No topic in higher education is more hotly debated today than online education. Much of the conversation and speculation revolves around "massive open online courses" (MOOCs), on which hundreds of thousands of students have enrolled. But MOOCs are just one part of a much broader range of online educational technologies - and perhaps not even the most important part.
Clearly, the extensive deployment of online education is still in its infancy, and it is too soon to predict the outcome from a handful of experiments. But one thing is clear: online education offers tremendous opportunities for universities to improve the way they teach, to reach more students and, potentially, to decelerate the rapid rise in the cost of education relative to family income - which, if unimpeded, will make higher education increasingly inaccessible.
Stanford University's experience with forms of online education started in the early 1970s when closed-circuit television was used to transmit courses to engineers in Silicon Valley. Over time, delivery shifted to the use of the internet and online courses became an effective way to reach a wider, geographically dispersed audience while also allowing students to watch lectures when it was convenient for them. Many other institutions have deployed basic online technologies for similar situations.
More recently, Stanford was the first university to have a major presence on iTunes U, and since 2005 there have been more than 56 million downloads of Stanford programmes and courses - ranging from iPhone app programming to string theory to the history of the 20th century. This year, our experiments on iTunes U introduced several novel features, including an interactive format, online assignments and the use of social media for topic discussion. We continue to believe that venues such as iTunes will be attractive for distributing material to self-motivated learners. The popularity of free online courses from the Khan Academy (a not-for-profit educational organisation) mostly aimed at middle school and high school students is another sign of the importance of such courses.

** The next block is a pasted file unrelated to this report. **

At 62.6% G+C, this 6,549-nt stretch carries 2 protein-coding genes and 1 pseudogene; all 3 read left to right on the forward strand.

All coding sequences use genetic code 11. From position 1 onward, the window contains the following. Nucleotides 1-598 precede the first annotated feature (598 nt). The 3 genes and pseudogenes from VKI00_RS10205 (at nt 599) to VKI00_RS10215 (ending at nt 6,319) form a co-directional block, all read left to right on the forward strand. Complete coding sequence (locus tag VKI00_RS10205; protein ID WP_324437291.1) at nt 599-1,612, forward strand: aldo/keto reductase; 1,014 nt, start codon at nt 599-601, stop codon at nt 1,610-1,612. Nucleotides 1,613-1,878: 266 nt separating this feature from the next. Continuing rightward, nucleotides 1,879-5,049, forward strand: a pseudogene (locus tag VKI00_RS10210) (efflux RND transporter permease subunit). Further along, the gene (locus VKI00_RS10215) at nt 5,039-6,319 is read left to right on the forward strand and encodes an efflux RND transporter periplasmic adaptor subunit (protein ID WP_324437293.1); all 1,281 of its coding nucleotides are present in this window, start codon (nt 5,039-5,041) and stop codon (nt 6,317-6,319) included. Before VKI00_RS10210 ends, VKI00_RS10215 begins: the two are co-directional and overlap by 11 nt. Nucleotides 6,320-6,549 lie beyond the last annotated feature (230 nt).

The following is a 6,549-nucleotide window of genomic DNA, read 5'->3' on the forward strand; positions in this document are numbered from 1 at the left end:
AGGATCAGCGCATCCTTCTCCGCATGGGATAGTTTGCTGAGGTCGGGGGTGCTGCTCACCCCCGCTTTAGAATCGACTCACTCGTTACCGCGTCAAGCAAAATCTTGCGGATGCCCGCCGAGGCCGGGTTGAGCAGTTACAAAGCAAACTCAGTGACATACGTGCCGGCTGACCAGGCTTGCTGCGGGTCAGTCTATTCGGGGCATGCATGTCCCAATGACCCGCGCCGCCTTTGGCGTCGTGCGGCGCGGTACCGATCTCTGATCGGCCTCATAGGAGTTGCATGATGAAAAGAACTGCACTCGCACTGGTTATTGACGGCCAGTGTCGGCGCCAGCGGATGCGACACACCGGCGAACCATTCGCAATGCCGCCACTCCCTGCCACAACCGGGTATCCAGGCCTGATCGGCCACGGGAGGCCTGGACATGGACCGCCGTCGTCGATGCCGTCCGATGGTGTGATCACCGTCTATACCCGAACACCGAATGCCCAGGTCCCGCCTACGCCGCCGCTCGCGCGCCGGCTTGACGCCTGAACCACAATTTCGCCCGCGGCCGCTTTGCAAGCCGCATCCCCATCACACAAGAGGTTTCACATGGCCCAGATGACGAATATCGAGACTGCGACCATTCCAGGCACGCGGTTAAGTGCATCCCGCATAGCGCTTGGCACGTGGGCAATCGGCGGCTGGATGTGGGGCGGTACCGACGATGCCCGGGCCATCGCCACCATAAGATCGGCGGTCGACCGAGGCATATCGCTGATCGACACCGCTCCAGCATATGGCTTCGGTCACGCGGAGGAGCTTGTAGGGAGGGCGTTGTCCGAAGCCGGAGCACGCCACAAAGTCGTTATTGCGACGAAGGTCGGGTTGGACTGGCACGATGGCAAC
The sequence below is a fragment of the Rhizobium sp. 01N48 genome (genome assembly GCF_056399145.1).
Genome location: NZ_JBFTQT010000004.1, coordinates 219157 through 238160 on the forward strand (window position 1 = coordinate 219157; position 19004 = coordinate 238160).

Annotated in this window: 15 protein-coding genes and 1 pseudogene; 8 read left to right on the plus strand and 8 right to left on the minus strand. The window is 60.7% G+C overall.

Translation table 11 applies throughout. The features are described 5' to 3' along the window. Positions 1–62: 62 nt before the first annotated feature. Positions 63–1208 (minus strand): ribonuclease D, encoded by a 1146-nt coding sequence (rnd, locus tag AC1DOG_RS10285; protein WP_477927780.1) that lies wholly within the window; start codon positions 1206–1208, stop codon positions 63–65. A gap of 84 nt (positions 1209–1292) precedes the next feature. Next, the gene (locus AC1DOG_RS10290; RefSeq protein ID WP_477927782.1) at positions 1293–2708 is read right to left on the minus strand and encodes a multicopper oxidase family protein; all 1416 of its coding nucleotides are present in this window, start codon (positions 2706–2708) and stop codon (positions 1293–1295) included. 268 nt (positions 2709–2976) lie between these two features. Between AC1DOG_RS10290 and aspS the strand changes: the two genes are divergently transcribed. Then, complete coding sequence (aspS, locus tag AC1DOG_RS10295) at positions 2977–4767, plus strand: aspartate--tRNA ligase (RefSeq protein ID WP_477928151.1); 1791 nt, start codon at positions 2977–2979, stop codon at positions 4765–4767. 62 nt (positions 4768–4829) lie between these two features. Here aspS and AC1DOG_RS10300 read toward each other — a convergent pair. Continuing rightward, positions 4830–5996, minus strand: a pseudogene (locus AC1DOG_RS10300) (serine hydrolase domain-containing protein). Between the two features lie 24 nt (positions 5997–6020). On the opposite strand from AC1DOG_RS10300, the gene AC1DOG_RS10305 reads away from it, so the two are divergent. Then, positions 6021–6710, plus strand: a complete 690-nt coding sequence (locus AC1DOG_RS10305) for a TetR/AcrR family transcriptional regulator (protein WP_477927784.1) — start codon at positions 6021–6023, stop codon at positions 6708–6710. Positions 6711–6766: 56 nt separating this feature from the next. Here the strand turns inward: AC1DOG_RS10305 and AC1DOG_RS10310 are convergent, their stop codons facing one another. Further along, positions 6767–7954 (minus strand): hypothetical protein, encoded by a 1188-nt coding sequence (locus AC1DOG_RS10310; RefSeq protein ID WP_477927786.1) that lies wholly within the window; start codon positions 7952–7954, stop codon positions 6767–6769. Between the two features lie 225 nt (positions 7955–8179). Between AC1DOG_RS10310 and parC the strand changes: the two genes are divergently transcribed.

During the past two years, several events occurred that greatly expanded the potential for online education. The first was a set of experiments, originally undertaken by my colleague Daphne Koller, that looked at replacing large, in-person lectures with a combination of interactive online material and small-group working sessions with students.
This concept - termed "flipped classroom" - has the potential to enhance the effectiveness of large lecture courses. Indeed, such approaches may mean that in the future professors will spend much less time lecturing, but instead will use online lectures from master teachers and spend more time working closely with students.
The second event occurred last year. Several Stanford faculty offered free online computer science courses that, while not offered for credit, did offer recognition by the instructor for students who completed the course. More than 350,000 people ranging in age from 18 to 60-plus from some 190 countries enrolled on these first MOOCs. Clearly, there is great demand for online education, but these early MOOCs also posed many challenges.